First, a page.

I don't usually ask for help on these but I missed a day of class and I'm a bit out of the loop. We're going over structures and for HW my instructer likes to do code fixes where theres code with errors that we need to correct. Anyways, I'm reading through my book and I'm not finding any examples that are similar to this problem so I'm not sure what exactly I need to do to correct it. Theres nothing so far that has a void function inside of a structure, with the main called the function.

#include <iostream>
using namespace std;

struct ThreeVals
{
	int a, b, c;
	void ThreeVals()
	{a = 1; b = 2; c = 3;}
};
int main()
{
	ThreeVals vals;
	cout << vals << endl;
	return 0;
}

Well, you could start by reading the compiler error messages, they will at least point you to (or near) the places that need fixing.

Read your textbook for the examples of how structures/classes should look - what's the difference compared to your problem?

errors are:

error C2380: type(s) preceding 'ThreeVals' (constructor with return type, or illegal redefinition of current class-name?)

error C2679: binary '<<' : no operator defined which takes a right-hand operand of type 'struct ThreeVals' (or there is no acceptable conversion)

And I already said that I looked in my text book. I can't find anything in the section that has a void function in the structure. I don't know if there's special rules or what not. I just see normal structures that declare ints doubles, and strings.

And I don't know what the errors mean. I'm looking through my book, but like I said there's no examples that are similar to this. I've already fixed one set of code and am working on another. This one just bugs me.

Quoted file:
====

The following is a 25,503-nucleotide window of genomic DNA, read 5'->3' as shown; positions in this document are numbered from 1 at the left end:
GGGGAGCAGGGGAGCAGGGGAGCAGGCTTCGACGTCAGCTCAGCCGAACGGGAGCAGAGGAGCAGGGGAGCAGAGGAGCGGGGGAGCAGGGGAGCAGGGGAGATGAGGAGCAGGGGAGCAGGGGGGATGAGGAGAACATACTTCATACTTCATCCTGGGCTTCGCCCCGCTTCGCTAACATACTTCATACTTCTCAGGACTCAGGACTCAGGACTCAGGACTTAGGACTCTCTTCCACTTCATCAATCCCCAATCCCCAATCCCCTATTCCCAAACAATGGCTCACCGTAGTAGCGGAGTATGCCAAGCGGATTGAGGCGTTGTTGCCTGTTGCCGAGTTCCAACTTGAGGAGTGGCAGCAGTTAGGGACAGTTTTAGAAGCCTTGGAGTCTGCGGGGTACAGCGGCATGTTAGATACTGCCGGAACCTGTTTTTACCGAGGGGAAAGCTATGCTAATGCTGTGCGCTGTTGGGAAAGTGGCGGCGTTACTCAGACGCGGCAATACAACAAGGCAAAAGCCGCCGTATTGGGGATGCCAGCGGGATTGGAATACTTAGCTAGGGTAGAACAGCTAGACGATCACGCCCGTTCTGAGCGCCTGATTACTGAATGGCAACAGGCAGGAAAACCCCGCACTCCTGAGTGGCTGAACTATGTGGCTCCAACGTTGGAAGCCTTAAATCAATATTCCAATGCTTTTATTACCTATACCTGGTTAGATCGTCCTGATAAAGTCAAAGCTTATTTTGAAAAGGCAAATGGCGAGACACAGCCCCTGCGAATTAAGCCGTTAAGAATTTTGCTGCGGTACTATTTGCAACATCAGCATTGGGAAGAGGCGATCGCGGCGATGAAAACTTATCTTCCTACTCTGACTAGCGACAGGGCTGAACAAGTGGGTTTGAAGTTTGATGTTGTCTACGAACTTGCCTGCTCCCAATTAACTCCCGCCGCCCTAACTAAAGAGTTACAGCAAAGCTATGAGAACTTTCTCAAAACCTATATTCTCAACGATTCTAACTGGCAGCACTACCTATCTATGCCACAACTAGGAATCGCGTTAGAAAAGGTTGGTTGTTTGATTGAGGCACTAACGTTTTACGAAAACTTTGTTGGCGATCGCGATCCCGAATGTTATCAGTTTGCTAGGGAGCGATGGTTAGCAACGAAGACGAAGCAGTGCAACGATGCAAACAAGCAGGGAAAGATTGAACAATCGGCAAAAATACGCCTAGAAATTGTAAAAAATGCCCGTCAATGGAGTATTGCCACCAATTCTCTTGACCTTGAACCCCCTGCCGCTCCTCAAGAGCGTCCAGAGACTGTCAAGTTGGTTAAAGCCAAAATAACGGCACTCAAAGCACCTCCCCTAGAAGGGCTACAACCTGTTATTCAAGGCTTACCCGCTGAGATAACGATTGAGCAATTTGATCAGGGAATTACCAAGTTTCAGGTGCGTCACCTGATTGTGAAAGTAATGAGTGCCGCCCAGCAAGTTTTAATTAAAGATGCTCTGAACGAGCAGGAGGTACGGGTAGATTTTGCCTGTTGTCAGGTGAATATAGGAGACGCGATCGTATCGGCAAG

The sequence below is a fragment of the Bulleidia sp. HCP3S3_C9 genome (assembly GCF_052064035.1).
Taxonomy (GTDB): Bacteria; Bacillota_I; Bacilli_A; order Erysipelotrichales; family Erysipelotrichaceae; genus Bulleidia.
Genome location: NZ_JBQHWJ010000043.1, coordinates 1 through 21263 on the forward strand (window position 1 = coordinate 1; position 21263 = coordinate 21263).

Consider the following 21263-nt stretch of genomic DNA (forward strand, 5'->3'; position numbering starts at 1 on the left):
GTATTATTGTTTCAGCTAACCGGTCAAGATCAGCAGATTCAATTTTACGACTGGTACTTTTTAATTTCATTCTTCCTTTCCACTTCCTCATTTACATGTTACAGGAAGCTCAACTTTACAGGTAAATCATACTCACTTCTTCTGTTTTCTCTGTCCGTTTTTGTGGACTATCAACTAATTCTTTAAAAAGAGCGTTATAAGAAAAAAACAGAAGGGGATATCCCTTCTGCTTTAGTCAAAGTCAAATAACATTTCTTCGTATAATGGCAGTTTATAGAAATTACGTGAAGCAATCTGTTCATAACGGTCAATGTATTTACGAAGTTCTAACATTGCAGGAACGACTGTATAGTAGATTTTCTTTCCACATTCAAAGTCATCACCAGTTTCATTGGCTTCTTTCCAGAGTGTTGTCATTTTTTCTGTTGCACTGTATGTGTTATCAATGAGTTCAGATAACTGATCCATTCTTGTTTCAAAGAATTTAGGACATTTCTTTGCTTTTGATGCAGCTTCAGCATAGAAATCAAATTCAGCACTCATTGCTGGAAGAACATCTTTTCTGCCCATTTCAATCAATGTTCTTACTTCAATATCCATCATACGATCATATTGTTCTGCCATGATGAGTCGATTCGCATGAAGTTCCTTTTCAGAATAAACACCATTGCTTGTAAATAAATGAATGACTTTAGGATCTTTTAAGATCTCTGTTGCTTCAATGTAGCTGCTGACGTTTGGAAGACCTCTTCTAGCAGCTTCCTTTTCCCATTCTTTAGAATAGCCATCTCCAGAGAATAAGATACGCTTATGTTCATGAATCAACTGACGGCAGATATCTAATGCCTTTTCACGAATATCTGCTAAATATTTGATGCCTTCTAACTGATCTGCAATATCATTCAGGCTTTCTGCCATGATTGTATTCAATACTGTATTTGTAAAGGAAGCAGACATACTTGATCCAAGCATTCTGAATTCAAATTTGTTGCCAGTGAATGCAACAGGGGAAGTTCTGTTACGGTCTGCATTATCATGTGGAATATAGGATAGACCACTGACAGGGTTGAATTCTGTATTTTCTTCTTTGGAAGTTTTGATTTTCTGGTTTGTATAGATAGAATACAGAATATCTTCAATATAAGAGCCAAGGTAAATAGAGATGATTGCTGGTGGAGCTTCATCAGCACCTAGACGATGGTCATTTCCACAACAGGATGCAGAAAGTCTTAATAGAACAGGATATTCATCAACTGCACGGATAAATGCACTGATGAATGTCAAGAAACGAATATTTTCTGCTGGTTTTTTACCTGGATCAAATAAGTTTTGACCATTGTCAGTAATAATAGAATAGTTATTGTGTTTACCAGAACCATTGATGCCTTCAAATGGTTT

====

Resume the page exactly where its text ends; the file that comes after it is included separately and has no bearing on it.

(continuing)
The first one is not something we do in something that is strictly a struct. If your text has another section dealing with classes, look at the explanation of a constructor, and how it's implemented. It's a function, but not written exactly like the functions you've written up to this point.

The second one means that there's no way (at the moment) to directly output the contents of your struct. You have to display it one member at a time. This, I'm sure, is covered in your text. (Look for the "dot operator" )

yeah I noticed the dot operator from another fix I did, that was pretty simple. Now I'm going to look up constructors.

Okay, I made ThreeVals not a void function and it seems to have worked. Tell me if this is correct or not please.

#include <iostream>
using namespace std;

struct ThreeVals
{
	int a, b, c;

	ThreeVals()
{	a = 1; 
	b = 2; 
	c = 3;
}
};
int main()
{
	ThreeVals vals;
	cout << vals.a << vals.b << vals.c << endl;
	return 0;
}
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